There are always business requirements changes that will change your application structures.
We have an angular (7) application designed to take advantage of modules and lazy-loading by the angular router to divide the application into couples of functional groups that controlled by user permissions. However, the recent business decision is made to break these separated functional groups into individual product offer that has its own permissions. The requires us to reorganize current code base so that we can better develop, maintain, and support these products.
App Structure Prior
The application used modules to encapsulate the functionalities to a particular product and grouped all shared components, services, utilities into shared modules. The routing will help the application decide which module is going to load during the runtime by lazy loading.
|-- package.json |-- src |-- app |-- module 1 (functional group/product1) |-- module 2 (functional group/product2) |-- shared module |-- asset |-- configs
Since the separated products will be managed by the same team, we use project and library to reorganize the application (we will refer it as a workspace to align some terminologies in angular).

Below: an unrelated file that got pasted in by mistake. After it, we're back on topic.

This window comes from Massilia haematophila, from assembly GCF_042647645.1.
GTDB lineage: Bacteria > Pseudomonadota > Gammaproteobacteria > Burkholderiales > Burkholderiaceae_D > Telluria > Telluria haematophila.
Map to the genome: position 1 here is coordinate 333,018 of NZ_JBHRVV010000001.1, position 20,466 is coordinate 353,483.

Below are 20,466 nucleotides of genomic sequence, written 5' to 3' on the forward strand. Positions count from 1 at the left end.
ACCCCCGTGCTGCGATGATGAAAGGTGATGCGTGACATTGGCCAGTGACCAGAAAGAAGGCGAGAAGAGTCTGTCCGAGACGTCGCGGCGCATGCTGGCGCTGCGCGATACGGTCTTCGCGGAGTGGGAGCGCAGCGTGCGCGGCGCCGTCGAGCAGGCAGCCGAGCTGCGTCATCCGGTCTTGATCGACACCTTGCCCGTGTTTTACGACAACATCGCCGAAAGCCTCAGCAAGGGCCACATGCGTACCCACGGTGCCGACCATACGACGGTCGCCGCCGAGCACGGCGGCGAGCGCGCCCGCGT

In Angular, a folder within a workspace that contains an Angular app or library. A workspace can contain multiple projects. All apps in a workspace can use libraries in the same workspace.
When you import something from a library in an Angular app, Angular looks for a mapping between the library name and a location on disk. When you install a library package, the mapping is in the node_modules folder. When you build your own library, it has to find the mapping in your tsconfig paths.
Generating a library with the Angular CLI automatically adds its path to the tsconfig file. The Angular CLI uses the tsconfig paths to tell the build system where to find the library.
Now we are having
|-- package.json |-- projects |-- product1 |-- product2 |-- shared library